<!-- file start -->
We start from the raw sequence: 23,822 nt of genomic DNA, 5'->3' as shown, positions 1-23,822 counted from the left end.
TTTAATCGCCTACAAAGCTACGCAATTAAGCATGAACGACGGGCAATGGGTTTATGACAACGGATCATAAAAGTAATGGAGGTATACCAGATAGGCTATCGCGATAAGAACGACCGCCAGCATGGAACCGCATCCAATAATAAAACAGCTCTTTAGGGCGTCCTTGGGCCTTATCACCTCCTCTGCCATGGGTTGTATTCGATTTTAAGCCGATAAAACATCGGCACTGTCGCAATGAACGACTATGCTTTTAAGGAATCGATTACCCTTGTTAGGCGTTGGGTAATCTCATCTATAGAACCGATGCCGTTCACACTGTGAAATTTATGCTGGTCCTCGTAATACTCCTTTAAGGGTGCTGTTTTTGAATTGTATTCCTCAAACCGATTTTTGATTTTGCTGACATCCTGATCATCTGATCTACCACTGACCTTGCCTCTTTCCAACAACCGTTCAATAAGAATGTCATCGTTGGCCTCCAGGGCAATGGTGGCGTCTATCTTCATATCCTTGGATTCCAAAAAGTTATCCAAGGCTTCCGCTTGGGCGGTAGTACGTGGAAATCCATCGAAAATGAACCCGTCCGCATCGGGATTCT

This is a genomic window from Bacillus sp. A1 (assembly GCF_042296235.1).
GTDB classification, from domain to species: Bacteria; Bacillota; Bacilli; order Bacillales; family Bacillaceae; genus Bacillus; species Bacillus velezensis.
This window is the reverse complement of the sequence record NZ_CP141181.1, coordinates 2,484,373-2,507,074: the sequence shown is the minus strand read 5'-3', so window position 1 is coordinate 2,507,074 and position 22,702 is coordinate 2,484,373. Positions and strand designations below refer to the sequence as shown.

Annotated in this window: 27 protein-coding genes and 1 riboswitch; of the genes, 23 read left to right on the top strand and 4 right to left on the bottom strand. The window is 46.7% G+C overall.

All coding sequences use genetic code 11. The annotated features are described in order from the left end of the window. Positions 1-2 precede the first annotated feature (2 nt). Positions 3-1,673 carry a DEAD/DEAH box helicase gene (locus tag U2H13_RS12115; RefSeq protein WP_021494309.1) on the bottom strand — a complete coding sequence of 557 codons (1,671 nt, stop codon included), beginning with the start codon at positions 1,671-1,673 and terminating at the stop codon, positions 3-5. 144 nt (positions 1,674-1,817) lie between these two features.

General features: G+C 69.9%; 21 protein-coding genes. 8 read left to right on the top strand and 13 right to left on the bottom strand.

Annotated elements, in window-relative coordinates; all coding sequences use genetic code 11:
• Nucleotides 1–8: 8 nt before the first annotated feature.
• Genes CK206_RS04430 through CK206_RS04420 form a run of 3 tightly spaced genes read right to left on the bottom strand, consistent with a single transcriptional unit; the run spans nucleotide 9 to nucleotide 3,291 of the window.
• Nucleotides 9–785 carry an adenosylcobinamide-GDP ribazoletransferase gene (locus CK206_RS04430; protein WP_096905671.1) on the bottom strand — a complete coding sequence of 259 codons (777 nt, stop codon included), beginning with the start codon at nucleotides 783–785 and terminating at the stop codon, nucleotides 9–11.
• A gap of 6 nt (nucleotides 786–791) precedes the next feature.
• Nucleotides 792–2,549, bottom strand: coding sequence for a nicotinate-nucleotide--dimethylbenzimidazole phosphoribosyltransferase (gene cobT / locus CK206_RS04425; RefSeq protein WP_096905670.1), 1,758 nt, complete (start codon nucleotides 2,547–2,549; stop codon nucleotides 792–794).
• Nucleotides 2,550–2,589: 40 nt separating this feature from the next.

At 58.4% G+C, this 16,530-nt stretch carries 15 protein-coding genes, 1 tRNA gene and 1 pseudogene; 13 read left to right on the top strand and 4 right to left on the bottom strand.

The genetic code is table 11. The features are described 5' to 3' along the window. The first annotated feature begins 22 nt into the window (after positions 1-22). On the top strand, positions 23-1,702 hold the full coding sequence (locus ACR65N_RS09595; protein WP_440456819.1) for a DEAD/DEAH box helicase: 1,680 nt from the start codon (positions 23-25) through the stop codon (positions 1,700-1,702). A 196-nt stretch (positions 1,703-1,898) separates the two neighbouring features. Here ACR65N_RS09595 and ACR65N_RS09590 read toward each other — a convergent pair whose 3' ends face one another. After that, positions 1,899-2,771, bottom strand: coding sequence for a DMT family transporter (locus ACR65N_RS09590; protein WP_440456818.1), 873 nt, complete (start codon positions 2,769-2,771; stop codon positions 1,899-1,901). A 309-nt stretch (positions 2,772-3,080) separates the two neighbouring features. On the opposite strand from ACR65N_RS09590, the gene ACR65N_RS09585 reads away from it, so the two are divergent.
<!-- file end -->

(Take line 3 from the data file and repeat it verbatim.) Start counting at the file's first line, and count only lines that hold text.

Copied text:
This is a genomic window from Bacillus sp. A1 (assembly GCF_042296235.1).